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Of course in ‘real life’ causes are not clear cut — if only because human tyrants are seldom utterly corrupted into pure manifestations of evil will. As far as I can judge some seem to have been so corrupt, but even they must rule subjects only part of whom are equally corrupt, while many still need to have ‘good motives’, real or feigned, presented to them. As we see today. Still there are clear cases: e.g. acts of sheer cruel aggression, in which therefore right is from the beginning wholly on one side, whatever evil the resentful suffering of evil may eventually generate in members of the right side. There are also conflicts about important things or ideas. In such cases I am more impressed by the extreme importance of being on the right side, than I am disturbed by the revelation of the jungle of confused motives, private purposes, and individual actions (noble or base) in which the right and the wrong in actual human conflicts are commonly involved. If the conflict really is about things properly called right and wrong, or good and evil, then the rightness or goodness of one side is not proved or established by the claims of either side; it must depend on values and beliefs above and independent of the particular conflict.A judge must assign right and wrong according to principles which he holds valid in all cases. That being so, the right will remain an inalienable possession of the right side and Justify its cause throughout. (I speak of causes, not of individuals. Of course to a judge whose moral ideas have a religious or philosophical basis, or indeed to anyone not blinded by partisan fanaticism, the rightness of the cause will not justify the actions of its supporters, as individuals, that are morally wicked. But though ‘propaganda’ may seize on them as proofs that their cause was not in fact ‘right’, that is not valid. The aggressors are themselves primarily to blame for the evil deeds that proceed from their original violation of justice and the passions that their own wickedness must naturally (by their standards) have been expected to arouse. They at any rate have no right to demand that their victims when assaulted should not demand an eye for an eye or a tooth for a tooth.)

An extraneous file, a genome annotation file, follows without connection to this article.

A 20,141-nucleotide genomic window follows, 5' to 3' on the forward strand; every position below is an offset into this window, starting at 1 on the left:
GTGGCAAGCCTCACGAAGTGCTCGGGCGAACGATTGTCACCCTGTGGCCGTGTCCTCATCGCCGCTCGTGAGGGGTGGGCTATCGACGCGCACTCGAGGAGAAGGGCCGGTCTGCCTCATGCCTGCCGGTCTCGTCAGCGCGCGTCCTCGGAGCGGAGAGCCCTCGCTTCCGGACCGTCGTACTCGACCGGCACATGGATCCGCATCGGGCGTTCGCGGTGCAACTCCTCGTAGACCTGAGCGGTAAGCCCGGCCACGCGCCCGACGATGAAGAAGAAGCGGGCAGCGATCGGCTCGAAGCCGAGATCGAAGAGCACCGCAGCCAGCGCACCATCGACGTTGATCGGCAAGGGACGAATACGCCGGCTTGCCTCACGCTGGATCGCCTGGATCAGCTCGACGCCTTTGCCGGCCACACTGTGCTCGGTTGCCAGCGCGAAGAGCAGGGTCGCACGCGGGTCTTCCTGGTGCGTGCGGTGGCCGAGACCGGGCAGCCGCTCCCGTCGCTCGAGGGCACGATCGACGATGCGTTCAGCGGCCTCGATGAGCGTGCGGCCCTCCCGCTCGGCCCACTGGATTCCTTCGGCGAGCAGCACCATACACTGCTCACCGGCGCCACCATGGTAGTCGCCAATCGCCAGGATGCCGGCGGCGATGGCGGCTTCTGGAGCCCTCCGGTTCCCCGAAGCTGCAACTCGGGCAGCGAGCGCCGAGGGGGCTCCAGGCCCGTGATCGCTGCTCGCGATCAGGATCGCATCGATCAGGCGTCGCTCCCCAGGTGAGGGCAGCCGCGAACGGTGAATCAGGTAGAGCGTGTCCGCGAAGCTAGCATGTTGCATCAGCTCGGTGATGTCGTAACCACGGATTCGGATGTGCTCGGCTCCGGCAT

Similarly, good actions by those on the wrong side will not justify their cause. There may be deeds on the wrong side of heroic courage, or some of a higher moral level: deeds of mercy and forbearance. A judge may accord them honour and rejoice to see how some men can rise above the hate and anger of a conflict; even as he may deplore the evil deeds on the right side and be grieved to see how hatred once provoked can drag them down. But this will not alter his judgement as to which side was in the right, nor his assignment of the primary blame for all the evil that followed to the other side.

The Letters of J.R.R. Tolkien, Letter 183